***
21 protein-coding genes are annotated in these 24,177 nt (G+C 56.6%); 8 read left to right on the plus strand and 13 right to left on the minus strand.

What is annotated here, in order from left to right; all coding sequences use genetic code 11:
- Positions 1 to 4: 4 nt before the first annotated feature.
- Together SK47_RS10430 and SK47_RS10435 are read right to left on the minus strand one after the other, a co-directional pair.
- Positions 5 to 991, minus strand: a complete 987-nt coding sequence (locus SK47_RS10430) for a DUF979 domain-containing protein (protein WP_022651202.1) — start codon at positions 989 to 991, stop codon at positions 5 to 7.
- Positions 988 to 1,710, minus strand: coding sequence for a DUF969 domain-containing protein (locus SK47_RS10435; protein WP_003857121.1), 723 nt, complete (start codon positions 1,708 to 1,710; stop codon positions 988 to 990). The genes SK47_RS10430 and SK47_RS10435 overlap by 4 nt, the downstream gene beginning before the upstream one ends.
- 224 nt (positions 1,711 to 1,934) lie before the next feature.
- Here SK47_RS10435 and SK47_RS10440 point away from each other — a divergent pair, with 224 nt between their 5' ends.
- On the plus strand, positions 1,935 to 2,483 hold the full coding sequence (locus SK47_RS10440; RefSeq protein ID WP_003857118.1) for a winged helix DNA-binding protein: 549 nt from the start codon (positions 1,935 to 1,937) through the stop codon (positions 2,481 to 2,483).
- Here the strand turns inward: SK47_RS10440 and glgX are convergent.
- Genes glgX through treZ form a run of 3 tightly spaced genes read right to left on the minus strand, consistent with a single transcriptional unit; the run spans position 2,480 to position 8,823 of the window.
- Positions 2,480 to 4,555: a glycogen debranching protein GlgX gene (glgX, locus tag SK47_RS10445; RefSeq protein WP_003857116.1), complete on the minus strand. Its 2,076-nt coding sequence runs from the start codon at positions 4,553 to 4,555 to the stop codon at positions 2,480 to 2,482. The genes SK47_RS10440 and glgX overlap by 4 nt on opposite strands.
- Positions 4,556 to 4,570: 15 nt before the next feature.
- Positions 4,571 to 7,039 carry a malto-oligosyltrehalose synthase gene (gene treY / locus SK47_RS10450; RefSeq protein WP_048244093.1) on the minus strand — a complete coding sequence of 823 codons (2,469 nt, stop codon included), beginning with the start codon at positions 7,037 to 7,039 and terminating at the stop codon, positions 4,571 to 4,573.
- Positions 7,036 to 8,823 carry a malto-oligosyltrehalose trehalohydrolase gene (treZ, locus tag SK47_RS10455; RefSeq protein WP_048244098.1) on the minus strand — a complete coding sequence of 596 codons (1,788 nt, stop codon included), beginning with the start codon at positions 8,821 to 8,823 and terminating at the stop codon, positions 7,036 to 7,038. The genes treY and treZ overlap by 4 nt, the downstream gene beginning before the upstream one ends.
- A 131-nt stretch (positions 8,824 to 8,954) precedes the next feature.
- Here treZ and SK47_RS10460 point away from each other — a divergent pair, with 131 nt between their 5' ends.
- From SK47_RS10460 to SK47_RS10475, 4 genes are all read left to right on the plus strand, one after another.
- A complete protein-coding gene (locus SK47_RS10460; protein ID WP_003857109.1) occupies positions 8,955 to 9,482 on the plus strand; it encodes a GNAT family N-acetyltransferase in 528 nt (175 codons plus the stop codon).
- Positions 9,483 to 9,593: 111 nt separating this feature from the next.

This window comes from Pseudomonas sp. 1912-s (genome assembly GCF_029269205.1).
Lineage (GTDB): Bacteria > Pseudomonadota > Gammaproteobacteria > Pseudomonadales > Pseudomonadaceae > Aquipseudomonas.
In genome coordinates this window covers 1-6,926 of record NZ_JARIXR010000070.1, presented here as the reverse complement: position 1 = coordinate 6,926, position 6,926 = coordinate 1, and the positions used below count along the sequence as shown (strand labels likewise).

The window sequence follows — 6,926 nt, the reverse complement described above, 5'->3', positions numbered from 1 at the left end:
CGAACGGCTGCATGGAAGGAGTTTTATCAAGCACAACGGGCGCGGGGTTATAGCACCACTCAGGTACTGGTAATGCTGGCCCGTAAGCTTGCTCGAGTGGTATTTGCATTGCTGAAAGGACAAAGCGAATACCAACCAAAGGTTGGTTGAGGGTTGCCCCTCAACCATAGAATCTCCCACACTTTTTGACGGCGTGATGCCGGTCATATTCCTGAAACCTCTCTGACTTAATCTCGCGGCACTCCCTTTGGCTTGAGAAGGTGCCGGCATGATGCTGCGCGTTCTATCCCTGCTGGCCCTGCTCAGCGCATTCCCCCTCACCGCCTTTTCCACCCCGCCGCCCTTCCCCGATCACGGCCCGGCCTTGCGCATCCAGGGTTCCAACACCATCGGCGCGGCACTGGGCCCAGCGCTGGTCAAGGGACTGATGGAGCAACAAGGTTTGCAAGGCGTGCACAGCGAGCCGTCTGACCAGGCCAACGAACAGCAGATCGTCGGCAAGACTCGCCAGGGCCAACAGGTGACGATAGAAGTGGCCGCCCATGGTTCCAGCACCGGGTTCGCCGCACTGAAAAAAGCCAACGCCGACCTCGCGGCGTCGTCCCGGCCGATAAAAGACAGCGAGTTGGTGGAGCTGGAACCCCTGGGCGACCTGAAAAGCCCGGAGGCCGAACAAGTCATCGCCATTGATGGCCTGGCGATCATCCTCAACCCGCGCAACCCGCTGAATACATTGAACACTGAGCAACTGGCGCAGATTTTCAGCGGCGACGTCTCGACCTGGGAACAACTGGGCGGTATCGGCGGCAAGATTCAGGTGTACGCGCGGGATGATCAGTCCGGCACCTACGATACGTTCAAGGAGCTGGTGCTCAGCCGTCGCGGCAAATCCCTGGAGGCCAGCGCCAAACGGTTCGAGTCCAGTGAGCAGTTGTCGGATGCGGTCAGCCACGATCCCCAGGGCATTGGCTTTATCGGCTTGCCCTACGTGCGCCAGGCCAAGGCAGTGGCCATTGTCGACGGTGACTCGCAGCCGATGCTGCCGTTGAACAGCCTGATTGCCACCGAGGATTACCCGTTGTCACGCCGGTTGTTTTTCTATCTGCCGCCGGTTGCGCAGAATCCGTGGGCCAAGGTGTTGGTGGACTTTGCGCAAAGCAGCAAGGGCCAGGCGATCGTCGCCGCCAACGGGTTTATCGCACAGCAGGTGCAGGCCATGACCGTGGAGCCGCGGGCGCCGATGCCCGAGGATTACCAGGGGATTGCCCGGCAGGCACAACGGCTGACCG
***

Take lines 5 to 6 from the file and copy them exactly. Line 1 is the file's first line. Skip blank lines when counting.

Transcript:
- Positions 5 to 991, minus strand: a complete 987-nt coding sequence (locus SK47_RS10430) for a DUF979 domain-containing protein (protein WP_022651202.1) — start codon at positions 989 to 991, stop codon at positions 5 to 7.
- Positions 988 to 1,710, minus strand: coding sequence for a DUF969 domain-containing protein (locus SK47_RS10435; protein WP_003857121.1), 723 nt, complete (start codon positions 1,708 to 1,710; stop codon positions 988 to 990). The genes SK47_RS10430 and SK47_RS10435 overlap by 4 nt, the downstream gene beginning before the upstream one ends.